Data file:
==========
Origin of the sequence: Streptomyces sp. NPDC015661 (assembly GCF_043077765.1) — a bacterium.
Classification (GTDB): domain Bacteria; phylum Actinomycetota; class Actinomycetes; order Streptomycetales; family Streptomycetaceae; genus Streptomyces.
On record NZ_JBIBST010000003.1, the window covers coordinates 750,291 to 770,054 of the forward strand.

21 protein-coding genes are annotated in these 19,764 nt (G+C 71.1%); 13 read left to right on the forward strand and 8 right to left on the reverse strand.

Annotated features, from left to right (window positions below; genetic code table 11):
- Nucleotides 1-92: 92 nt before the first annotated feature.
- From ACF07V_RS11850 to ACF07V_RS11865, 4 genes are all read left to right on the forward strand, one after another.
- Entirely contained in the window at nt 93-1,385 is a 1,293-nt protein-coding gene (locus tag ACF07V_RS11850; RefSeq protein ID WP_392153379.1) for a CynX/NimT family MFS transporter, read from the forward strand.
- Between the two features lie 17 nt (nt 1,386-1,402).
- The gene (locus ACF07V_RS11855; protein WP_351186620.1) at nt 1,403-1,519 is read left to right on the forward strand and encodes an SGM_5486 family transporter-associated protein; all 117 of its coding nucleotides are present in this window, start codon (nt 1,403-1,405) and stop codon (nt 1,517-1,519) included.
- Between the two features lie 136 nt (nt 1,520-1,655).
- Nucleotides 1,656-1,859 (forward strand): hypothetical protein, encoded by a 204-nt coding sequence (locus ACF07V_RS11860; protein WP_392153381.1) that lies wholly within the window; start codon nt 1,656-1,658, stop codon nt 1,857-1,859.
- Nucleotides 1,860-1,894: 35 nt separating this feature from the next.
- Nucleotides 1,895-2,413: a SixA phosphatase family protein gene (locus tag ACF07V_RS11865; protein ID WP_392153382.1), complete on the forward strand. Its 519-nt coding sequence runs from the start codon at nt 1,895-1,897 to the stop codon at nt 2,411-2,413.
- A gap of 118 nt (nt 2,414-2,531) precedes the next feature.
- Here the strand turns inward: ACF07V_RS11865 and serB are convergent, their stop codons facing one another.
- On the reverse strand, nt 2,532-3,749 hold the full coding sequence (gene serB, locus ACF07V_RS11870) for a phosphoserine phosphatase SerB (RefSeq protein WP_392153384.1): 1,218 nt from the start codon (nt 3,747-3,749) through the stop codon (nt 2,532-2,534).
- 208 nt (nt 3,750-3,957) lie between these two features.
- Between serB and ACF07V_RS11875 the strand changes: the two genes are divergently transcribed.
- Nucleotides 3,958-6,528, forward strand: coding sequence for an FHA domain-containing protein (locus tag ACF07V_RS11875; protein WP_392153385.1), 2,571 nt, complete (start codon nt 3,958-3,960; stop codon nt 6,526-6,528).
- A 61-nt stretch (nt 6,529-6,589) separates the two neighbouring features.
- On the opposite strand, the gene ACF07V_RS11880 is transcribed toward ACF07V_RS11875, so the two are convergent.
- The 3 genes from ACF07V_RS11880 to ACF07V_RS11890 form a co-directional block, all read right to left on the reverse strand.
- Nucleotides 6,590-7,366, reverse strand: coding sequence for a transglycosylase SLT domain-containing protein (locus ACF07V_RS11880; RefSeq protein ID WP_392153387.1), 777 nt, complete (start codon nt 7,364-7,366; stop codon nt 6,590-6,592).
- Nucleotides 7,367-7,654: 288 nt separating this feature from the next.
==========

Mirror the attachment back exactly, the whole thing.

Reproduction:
Origin of the sequence: Streptomyces sp. NPDC015661 (assembly GCF_043077765.1) — a bacterium.
Classification (GTDB): domain Bacteria; phylum Actinomycetota; class Actinomycetes; order Streptomycetales; family Streptomycetaceae; genus Streptomyces.
On record NZ_JBIBST010000003.1, the window covers coordinates 750,291 to 770,054 of the forward strand.

21 protein-coding genes are annotated in these 19,764 nt (G+C 71.1%); 13 read left to right on the forward strand and 8 right to left on the reverse strand.

Annotated features, from left to right (window positions below; genetic code table 11):
- Nucleotides 1-92: 92 nt before the first annotated feature.
- From ACF07V_RS11850 to ACF07V_RS11865, 4 genes are all read left to right on the forward strand, one after another.
- Entirely contained in the window at nt 93-1,385 is a 1,293-nt protein-coding gene (locus tag ACF07V_RS11850; RefSeq protein ID WP_392153379.1) for a CynX/NimT family MFS transporter, read from the forward strand.
- Between the two features lie 17 nt (nt 1,386-1,402).
- The gene (locus ACF07V_RS11855; protein WP_351186620.1) at nt 1,403-1,519 is read left to right on the forward strand and encodes an SGM_5486 family transporter-associated protein; all 117 of its coding nucleotides are present in this window, start codon (nt 1,403-1,405) and stop codon (nt 1,517-1,519) included.
- Between the two features lie 136 nt (nt 1,520-1,655).
- Nucleotides 1,656-1,859 (forward strand): hypothetical protein, encoded by a 204-nt coding sequence (locus ACF07V_RS11860; protein WP_392153381.1) that lies wholly within the window; start codon nt 1,656-1,658, stop codon nt 1,857-1,859.
- Nucleotides 1,860-1,894: 35 nt separating this feature from the next.
- Nucleotides 1,895-2,413: a SixA phosphatase family protein gene (locus tag ACF07V_RS11865; protein ID WP_392153382.1), complete on the forward strand. Its 519-nt coding sequence runs from the start codon at nt 1,895-1,897 to the stop codon at nt 2,411-2,413.
- A gap of 118 nt (nt 2,414-2,531) precedes the next feature.
- Here the strand turns inward: ACF07V_RS11865 and serB are convergent, their stop codons facing one another.
- On the reverse strand, nt 2,532-3,749 hold the full coding sequence (gene serB, locus ACF07V_RS11870) for a phosphoserine phosphatase SerB (RefSeq protein WP_392153384.1): 1,218 nt from the start codon (nt 3,747-3,749) through the stop codon (nt 2,532-2,534).
- 208 nt (nt 3,750-3,957) lie between these two features.
- Between serB and ACF07V_RS11875 the strand changes: the two genes are divergently transcribed.
- Nucleotides 3,958-6,528, forward strand: coding sequence for an FHA domain-containing protein (locus tag ACF07V_RS11875; protein WP_392153385.1), 2,571 nt, complete (start codon nt 3,958-3,960; stop codon nt 6,526-6,528).
- A 61-nt stretch (nt 6,529-6,589) separates the two neighbouring features.
- On the opposite strand, the gene ACF07V_RS11880 is transcribed toward ACF07V_RS11875, so the two are convergent.
- The 3 genes from ACF07V_RS11880 to ACF07V_RS11890 form a co-directional block, all read right to left on the reverse strand.
- Nucleotides 6,590-7,366, reverse strand: coding sequence for a transglycosylase SLT domain-containing protein (locus ACF07V_RS11880; RefSeq protein ID WP_392153387.1), 777 nt, complete (start codon nt 7,364-7,366; stop codon nt 6,590-6,592).
- Nucleotides 7,367-7,654: 288 nt separating this feature from the next.